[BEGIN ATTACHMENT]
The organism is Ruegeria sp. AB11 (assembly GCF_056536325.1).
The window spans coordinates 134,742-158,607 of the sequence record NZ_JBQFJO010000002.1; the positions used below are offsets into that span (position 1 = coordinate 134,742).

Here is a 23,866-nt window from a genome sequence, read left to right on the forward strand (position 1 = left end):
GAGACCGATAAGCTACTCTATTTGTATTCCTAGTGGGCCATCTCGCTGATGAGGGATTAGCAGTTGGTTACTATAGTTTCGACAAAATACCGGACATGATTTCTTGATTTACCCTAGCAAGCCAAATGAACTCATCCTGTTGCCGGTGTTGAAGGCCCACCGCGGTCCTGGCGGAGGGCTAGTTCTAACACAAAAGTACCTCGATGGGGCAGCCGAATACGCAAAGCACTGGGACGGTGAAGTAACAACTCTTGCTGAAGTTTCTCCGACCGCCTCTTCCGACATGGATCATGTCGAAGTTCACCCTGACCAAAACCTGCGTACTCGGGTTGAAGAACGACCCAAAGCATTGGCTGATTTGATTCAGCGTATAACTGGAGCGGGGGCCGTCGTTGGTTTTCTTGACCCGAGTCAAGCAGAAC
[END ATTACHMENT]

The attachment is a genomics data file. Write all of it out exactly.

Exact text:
The organism is Ruegeria sp. AB11 (assembly GCF_056536325.1).
The window spans coordinates 134,742-158,607 of the sequence record NZ_JBQFJO010000002.1; the positions used below are offsets into that span (position 1 = coordinate 134,742).

Here is a 23,866-nt window from a genome sequence, read left to right on the forward strand (position 1 = left end):
GAGACCGATAAGCTACTCTATTTGTATTCCTAGTGGGCCATCTCGCTGATGAGGGATTAGCAGTTGGTTACTATAGTTTCGACAAAATACCGGACATGATTTCTTGATTTACCCTAGCAAGCCAAATGAACTCATCCTGTTGCCGGTGTTGAAGGCCCACCGCGGTCCTGGCGGAGGGCTAGTTCTAACACAAAAGTACCTCGATGGGGCAGCCGAATACGCAAAGCACTGGGACGGTGAAGTAACAACTCTTGCTGAAGTTTCTCCGACCGCCTCTTCCGACATGGATCATGTCGAAGTTCACCCTGACCAAAACCTGCGTACTCGGGTTGAAGAACGACCCAAAGCATTGGCTGATTTGATTCAGCGTATAACTGGAGCGGGGGCCGTCGTTGGTTTTCTTGACCCGAGTCAAGCAGAAC